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How do you handle a roadside checkpoint in North Carolina?

On Behalf of | Mar 21, 2024 | Criminal Defense |

Periodically (and particularly around the holidays), law enforcement agencies everywhere start looking for ways to reinforce the message that drunk driving is unacceptable. One of the primary ways they do this is through the use of roadside checkpoints.

Roadside checkpoints are largely legal in North Carolina, and they’re not considered a violation of the Fourth Amendment’s ban on unreasonable searches so long as they’re conducted properly.

Can’t you just turn away from a checkpoint when you see one?

You do so at your own peril. In some states, you’re free to turn away from a checkpoint so long as you don’t violate any traffic rules that can justify a stop. In North Carolina, however, the state’s Supreme Court held that a “legal turn in conjunction with other circumstances, such as the time, place and manner in which it is made” can amount to enough reasonable suspicion to justify a traffic stop anyhow. 

Turning away is just likely to attract the attention of the officers and invite more scrutiny.

So, what should you do instead? Here are some tips:

  • Remain calm: Stay calm and composed. Being nervous is natural, but remain polite and respectful during your encounter.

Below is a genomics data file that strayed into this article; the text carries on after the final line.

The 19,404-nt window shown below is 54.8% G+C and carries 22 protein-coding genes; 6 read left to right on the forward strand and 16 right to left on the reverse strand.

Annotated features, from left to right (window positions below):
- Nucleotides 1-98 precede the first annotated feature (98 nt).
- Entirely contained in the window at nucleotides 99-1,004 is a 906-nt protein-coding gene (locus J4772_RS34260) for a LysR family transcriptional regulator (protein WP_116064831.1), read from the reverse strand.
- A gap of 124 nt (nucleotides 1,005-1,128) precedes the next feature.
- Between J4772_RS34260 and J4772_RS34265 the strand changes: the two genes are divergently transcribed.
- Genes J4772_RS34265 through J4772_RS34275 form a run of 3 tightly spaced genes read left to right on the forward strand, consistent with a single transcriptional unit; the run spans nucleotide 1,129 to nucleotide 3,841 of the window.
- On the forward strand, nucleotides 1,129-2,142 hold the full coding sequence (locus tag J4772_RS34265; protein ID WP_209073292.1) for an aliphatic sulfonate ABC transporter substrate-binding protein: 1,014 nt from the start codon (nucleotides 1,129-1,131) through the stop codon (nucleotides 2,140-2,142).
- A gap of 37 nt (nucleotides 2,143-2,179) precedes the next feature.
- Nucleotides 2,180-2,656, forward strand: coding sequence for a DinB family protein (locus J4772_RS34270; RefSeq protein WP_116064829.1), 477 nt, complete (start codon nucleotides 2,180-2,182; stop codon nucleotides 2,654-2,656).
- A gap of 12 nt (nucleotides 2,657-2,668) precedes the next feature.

• Provide identification: Be prepared to provide your driver’s license, vehicle registration and proof of insurance if requested. Keep these documents easily accessible in your car.
  • Limit your conversation: You have the right to remain silent. While you should provide the necessary documents the officer requests, you don’t have to answer questions beyond that. You can (and should) politely decline to answer questions related to your activities or whether you have been drinking. Never volunteer any information.
  • Refuse field sobriety tests: In some situations, you may be asked to perform field sobriety tests. These can include tasks like walking in a straight line or standing on one leg. You generally have the right to refuse these tests.

If a stop at a checkpoint does turn into charges of driving under the influence, there is legal guidance available. Once you better understand the options for your defense, it will be easier to make informed decisions.

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